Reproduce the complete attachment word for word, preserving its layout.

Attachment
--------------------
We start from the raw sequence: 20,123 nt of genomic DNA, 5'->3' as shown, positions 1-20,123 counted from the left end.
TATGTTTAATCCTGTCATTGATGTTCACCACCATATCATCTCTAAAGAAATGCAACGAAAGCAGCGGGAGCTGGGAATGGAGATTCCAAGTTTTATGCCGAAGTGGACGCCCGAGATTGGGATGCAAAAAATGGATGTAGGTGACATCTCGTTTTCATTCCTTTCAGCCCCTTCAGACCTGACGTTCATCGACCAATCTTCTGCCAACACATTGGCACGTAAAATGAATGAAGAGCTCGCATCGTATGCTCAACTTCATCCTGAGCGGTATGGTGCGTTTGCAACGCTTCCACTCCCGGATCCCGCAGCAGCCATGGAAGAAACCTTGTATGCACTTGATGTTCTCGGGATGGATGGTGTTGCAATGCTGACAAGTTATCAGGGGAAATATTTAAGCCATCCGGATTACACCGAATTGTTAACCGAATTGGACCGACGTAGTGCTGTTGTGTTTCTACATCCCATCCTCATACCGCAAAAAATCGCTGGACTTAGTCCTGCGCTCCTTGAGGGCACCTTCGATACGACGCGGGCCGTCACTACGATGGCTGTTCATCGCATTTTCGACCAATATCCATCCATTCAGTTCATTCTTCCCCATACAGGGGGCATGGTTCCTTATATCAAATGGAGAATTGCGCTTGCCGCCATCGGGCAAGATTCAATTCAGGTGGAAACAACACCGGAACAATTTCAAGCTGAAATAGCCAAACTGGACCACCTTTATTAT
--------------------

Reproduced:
We start from the raw sequence: 20,123 nt of genomic DNA, 5'->3' as shown, positions 1-20,123 counted from the left end.
TATGTTTAATCCTGTCATTGATGTTCACCACCATATCATCTCTAAAGAAATGCAACGAAAGCAGCGGGAGCTGGGAATGGAGATTCCAAGTTTTATGCCGAAGTGGACGCCCGAGATTGGGATGCAAAAAATGGATGTAGGTGACATCTCGTTTTCATTCCTTTCAGCCCCTTCAGACCTGACGTTCATCGACCAATCTTCTGCCAACACATTGGCACGTAAAATGAATGAAGAGCTCGCATCGTATGCTCAACTTCATCCTGAGCGGTATGGTGCGTTTGCAACGCTTCCACTCCCGGATCCCGCAGCAGCCATGGAAGAAACCTTGTATGCACTTGATGTTCTCGGGATGGATGGTGTTGCAATGCTGACAAGTTATCAGGGGAAATATTTAAGCCATCCGGATTACACCGAATTGTTAACCGAATTGGACCGACGTAGTGCTGTTGTGTTTCTACATCCCATCCTCATACCGCAAAAAATCGCTGGACTTAGTCCTGCGCTCCTTGAGGGCACCTTCGATACGACGCGGGCCGTCACTACGATGGCTGTTCATCGCATTTTCGACCAATATCCATCCATTCAGTTCATTCTTCCCCATACAGGGGGCATGGTTCCTTATATCAAATGGAGAATTGCGCTTGCCGCCATCGGGCAAGATTCAATTCAGGTGGAAACAACACCGGAACAATTTCAAGCTGAAATAGCCAAACTGGACCACCTTTATTAT